The leather is good quality and the pack looks good. I've gotten compliments about it (and the Toughbook) from the Commissionaires at airport checkpoints. The dividers and pockets are all handy and useful. And the price was reasonable - in 2001, I paid 169$CDN. Bonus: it holds up to 9 floppy disks!
I guess that's why they had to discontinue it.
It'll be a long time before I get another Targus product - their 'lifetime replacement warranty' policy replaces your 'I finally found a case/back/pack that has everything that I want' with a clearly inferior model... (Even when you'd accept having it repaired. When this one breaks, I'll find a good shoe/leather cobbler. Or perpaps get a Rush 24.
Re: Burn the heretics!!
Maple Syrup is also good on 'Oreilles de Crisse', baked beans, ham, sausages, and eggs. Y'know, all the 'lite' fare usually served at sugar shacks in March or April, when the maple sap is running.
Can here to say "THIS!"
From the Groklaw article - you'all really should read it:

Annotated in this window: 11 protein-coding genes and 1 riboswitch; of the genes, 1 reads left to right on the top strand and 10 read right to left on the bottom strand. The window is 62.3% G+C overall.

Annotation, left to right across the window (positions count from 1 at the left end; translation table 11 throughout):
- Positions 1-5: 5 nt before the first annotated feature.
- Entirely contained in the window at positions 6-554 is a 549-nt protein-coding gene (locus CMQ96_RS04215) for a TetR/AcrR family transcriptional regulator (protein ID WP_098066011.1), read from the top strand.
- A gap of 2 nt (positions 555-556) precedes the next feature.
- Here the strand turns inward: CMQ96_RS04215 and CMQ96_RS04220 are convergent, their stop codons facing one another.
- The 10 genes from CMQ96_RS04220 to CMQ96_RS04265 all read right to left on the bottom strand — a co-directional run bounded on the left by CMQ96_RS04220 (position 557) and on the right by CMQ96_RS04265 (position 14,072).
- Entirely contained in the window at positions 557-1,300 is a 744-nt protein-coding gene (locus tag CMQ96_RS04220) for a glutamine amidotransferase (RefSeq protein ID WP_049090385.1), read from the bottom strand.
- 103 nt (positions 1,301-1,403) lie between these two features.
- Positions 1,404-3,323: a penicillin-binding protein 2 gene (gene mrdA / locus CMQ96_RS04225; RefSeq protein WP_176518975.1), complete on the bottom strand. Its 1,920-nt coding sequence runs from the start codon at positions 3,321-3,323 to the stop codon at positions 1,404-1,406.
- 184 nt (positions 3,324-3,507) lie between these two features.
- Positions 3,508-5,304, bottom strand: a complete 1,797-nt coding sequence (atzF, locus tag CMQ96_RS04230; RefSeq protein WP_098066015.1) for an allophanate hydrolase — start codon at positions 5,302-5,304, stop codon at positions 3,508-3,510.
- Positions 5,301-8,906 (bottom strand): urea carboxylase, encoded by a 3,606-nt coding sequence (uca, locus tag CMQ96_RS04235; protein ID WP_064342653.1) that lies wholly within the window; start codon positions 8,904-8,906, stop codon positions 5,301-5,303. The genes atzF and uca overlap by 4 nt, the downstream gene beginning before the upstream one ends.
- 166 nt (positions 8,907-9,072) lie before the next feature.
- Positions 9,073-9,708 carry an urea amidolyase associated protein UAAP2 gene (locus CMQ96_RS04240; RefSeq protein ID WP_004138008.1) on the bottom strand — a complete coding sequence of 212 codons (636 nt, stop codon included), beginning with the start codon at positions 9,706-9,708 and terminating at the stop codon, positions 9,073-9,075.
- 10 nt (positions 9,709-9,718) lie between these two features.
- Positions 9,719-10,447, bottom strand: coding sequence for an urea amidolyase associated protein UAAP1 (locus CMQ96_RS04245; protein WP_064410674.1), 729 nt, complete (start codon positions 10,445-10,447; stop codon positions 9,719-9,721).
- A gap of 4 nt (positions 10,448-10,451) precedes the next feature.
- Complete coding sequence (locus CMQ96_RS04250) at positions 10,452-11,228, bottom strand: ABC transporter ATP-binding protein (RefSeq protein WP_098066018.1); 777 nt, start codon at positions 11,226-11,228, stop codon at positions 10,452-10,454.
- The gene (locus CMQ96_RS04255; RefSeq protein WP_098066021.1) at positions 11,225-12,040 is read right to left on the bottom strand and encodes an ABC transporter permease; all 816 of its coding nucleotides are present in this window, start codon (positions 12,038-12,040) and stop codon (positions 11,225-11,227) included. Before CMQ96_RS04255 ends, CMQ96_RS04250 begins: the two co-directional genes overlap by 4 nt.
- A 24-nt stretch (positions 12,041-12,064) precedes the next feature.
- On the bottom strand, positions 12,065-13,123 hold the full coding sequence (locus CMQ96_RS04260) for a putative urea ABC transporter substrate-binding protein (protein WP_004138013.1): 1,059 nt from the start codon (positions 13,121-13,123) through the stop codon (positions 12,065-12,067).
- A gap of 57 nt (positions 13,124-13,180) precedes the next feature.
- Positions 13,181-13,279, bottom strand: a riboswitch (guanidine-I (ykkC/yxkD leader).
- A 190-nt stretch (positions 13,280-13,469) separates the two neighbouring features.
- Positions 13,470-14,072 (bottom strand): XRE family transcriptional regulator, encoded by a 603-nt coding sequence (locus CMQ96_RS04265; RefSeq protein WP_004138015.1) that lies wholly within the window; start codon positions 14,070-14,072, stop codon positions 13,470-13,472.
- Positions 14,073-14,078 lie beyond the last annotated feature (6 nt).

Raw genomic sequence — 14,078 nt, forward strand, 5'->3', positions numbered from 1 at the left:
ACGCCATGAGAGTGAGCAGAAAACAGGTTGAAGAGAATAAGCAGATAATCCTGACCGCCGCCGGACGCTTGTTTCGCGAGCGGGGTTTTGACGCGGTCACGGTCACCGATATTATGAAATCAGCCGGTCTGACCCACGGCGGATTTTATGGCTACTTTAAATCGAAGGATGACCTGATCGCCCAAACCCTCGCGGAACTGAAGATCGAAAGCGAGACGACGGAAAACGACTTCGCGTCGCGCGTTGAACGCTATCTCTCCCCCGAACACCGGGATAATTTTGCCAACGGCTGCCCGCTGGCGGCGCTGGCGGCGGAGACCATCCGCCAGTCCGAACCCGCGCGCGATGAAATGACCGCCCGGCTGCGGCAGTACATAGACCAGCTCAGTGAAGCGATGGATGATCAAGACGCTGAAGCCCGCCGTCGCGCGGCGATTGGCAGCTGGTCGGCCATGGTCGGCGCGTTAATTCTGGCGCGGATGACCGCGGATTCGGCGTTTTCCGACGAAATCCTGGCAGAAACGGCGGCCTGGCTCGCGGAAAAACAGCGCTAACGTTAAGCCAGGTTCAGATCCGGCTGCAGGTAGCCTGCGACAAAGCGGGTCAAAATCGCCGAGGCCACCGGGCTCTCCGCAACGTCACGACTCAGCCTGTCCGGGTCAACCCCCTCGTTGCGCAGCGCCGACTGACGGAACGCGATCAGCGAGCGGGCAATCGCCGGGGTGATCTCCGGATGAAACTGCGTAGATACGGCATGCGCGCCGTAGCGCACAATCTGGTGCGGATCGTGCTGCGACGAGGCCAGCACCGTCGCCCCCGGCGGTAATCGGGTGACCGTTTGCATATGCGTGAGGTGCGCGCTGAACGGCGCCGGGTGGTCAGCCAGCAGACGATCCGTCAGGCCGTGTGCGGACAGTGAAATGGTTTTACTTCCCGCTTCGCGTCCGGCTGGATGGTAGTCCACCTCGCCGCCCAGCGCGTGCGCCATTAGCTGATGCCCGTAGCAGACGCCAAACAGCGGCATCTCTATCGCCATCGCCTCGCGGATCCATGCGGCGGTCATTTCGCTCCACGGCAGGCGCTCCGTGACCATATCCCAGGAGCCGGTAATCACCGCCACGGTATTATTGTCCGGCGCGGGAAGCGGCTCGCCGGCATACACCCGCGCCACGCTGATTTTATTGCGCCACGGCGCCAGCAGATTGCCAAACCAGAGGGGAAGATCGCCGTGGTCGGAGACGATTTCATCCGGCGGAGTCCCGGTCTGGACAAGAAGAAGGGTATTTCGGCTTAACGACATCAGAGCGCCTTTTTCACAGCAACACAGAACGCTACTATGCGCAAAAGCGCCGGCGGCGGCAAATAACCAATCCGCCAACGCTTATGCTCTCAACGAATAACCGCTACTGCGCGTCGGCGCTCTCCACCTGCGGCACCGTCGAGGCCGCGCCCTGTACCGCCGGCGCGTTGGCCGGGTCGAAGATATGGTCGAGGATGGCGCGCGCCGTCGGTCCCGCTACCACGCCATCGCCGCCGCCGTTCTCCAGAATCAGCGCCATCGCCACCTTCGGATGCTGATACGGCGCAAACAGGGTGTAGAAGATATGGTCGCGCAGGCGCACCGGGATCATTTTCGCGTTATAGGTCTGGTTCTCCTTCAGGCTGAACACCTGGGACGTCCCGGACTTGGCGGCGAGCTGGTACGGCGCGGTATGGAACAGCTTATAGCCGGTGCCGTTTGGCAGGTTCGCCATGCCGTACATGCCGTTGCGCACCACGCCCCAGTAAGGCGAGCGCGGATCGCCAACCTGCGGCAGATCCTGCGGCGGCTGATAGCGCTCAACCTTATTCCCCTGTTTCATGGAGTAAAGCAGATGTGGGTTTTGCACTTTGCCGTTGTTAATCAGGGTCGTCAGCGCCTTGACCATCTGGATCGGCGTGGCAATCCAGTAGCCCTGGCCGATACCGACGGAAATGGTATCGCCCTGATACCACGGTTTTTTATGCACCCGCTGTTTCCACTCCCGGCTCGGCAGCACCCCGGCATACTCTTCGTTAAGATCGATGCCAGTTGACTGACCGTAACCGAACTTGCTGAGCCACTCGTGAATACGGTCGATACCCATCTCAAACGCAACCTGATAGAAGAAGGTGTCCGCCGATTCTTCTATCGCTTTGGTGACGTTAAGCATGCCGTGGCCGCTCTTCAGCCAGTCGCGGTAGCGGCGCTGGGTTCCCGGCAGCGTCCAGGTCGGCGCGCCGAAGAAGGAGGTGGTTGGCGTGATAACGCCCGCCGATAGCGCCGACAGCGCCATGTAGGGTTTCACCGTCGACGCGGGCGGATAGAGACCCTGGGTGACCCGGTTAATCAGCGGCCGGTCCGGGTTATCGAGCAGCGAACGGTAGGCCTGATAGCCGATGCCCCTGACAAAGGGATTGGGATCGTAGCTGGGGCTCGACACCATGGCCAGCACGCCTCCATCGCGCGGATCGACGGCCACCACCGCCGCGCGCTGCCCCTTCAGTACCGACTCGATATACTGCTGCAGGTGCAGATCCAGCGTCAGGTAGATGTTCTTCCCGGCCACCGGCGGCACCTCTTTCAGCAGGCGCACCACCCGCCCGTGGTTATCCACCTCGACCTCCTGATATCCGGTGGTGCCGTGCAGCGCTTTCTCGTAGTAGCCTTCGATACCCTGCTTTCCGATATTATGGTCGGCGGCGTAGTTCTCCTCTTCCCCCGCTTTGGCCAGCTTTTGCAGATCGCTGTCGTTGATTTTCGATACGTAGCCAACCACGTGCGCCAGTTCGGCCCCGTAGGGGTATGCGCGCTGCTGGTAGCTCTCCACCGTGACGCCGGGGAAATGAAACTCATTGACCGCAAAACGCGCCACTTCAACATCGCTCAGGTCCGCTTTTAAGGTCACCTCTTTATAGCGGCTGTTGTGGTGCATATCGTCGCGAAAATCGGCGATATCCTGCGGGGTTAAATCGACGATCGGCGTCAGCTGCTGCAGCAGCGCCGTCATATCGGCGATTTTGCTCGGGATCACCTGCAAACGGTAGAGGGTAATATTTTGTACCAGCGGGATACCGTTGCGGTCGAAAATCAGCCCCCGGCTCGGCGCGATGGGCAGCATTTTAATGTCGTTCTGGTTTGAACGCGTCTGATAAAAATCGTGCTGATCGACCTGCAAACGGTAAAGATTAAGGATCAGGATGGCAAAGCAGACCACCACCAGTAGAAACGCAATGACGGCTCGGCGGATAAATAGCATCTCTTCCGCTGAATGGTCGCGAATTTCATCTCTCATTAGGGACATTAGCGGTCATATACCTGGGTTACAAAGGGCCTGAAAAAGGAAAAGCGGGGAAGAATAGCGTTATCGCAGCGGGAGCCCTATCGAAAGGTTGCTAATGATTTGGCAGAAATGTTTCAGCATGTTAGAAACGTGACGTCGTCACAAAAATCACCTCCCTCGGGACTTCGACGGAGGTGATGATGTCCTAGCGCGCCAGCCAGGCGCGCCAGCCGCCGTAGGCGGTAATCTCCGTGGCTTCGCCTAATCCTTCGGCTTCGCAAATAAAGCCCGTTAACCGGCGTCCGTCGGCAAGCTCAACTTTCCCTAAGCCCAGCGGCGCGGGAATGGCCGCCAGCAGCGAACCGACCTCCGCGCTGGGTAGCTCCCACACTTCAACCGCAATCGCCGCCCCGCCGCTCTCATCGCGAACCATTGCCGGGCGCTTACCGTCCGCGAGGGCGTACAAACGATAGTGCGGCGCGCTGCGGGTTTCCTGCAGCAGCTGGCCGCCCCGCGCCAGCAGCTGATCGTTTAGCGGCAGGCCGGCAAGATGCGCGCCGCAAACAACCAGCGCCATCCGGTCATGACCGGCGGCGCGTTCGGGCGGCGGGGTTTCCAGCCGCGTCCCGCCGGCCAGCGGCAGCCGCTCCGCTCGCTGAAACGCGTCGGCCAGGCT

The foreman[Patent Holder Velvin Hogan - http://patents.justia.com/2008/07352953.html ] told a court representative that the jurors had reached a decision without needing the instructions.
I wonder if Mr. Hogan's patented method was ever used to D/L video without permission...
A more important question, IMHO...
Are the Linguiboffins Pastafarians?
Re: And if the password is hashed
To all: I think my math is OK here, but pls forgive me. I didn't use billion, as the meaning changes depending what side of the Atlantic you're on.
AC: I don't think you understand just how large a 128-bit number is, let alone a 256-bit number. 128 bits works out to around 3.40 × 10^38 different numbers.
Humor me here: Fit 3 x 10^11 (three hundred thousand million) hashes in a cubic millimetre...
A desktop HDD has an outside volume of 386,022 mm^3. At the same storage density as above, the HDD would have to be able to store 115,806,600,000,000,000 128-bit hashes or 1,852,905,600,000,000,000 bytes (1.9 million petabytes - 1.9 zettabytes) of data to match the storage density of that cubic mm above.
To visualize just how much data that is, think how big a pile nearly two million million 1TB drives would be. The annual HDD production of any sized-storage by the three largest manufacturers is 200M - so that'd be 10,000 years' production.